A dew sensor is used in sensitive electronic equipment like cameras and copiers etc, to protect them from moisture failure by fast detection of dew. You can easily build one yourself using the readily-available dew sensor element as described here. Alternatively, you can use the tiny dew sensor element of your old VCR or video camera.
This simple but highly responsive circuit protects equipment from dew (condensed moisture) can also be used to prevent condensation on surfaces like cold water pipes and windows.
Dew sensor circuit
The working of the dew sensor element (DS1) is based on the change in resistance of a conductive polymer in a thin film on a small ceramic substrate. When the sensing polymer becomes wet, its resistance increases drastically because the polymer expands o increase the distance between the conductive particles.
In the circuit, the dew sensor element (DS1) is connected to inverting input pin 2 of op-amp UA741 (IC1). Resistors R2 and R3 and VR1 preset provide the reference voltage at the non-inverting input pin 3 of the op-amp. When a high humidity is detected, the output of IC1 changes states to switch on galvanic-isolator IC 4N35 (IC2) through optocoupler driver transistor BC337 (T1).
Adjust preset VR1 such that IC2 is disabled when the sensor (DS1) detects ow humidity and enabled when humidity is high.
The circuit operates off 12V DC, which may be provided by a separate mains adaptor. It can operate off lower voltages as well, provided you select the right components.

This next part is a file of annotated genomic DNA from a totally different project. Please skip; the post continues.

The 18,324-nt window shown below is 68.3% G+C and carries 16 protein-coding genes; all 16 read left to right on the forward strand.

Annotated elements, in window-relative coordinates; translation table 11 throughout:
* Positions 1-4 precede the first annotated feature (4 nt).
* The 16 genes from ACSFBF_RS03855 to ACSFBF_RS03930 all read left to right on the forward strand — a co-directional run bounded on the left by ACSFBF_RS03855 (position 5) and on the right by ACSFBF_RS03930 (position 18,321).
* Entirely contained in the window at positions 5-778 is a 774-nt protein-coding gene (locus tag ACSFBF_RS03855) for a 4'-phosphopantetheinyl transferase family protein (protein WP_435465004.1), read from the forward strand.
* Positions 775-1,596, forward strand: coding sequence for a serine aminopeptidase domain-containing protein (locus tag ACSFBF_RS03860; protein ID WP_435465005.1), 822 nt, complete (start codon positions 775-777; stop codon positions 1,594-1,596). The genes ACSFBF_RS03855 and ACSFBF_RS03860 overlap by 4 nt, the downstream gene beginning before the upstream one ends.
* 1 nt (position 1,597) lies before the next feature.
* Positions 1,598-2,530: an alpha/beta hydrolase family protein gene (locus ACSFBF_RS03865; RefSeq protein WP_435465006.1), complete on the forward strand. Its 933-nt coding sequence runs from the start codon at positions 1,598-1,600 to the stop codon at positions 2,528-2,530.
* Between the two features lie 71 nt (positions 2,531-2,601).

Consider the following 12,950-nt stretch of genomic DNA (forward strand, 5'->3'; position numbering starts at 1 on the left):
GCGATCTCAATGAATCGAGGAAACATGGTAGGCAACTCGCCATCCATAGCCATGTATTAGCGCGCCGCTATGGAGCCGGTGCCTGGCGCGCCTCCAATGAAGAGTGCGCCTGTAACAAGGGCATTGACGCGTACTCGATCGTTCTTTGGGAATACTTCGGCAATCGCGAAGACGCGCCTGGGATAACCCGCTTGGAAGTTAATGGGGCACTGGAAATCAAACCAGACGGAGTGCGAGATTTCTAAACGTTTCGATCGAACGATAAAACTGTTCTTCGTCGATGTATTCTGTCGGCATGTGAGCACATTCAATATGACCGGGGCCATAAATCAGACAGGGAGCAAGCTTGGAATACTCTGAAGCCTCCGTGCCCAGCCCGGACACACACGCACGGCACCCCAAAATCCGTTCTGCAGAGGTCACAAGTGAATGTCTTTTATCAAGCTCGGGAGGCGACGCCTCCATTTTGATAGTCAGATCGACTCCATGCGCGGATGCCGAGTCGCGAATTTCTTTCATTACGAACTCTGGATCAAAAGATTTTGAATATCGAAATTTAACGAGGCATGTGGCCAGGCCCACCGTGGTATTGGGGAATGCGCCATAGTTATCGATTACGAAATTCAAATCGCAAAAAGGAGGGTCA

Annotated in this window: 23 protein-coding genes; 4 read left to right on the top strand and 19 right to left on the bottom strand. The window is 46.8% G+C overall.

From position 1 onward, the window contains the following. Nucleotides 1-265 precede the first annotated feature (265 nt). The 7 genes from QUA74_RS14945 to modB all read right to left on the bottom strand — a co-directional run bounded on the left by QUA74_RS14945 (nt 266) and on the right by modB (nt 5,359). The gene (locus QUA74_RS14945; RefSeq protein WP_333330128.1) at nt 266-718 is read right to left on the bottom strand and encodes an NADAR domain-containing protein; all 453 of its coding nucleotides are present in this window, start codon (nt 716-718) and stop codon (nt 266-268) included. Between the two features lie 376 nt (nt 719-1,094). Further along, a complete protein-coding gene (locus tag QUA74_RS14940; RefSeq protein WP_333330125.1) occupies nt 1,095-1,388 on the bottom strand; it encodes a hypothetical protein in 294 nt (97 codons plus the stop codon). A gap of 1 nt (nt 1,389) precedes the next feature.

Construction & testing
Assemble the circuit on a general-purpose PCB and enclose in a suitable aluminium cabinet. Mount the dew sensor element on the front panel of the cabinet using a double-sided bonding tape. For maximum bond strength, the metallic surface of the cabinet on which DS1 has to be mounted should be thoroughly cleaned and dried. You can use isopropyl alcohol as the cleaning solvent.
Use a long wire to connect sensor DS1 so that it can be extended to the desired distance. Using a shielded cable for the purpose would eliminate transient problems.
This dew-point sensor can precisely sense the dew-point and activate any externally connected relay or similar controller to sound an alarm. A small amount of hysteresis added to the comparator helps it to avoid oscillations of the information.
As shown in the circuit, safe and secure galvanic isolation is provided at the output of IC1 using optocoupler 4N35 (IC2). Both the terminals of the internal phototransistor of IC2 are hanging, so you can interface this circuit to an analogue/digital gadget after suitable modification at its trigger input. Further, for simple purposes, you can replace optocoupler IC2 with an electromagnetic relay. For this, just remove resistor R6, capacitor C2 and IC2 and connect the electromagnetic relay between the emitter of transistor T1 and ground. Don’t forget to add a free-wheeling diode in anti-parallel with the relay coil.
The project was first published in May 2011 and has recently been updated.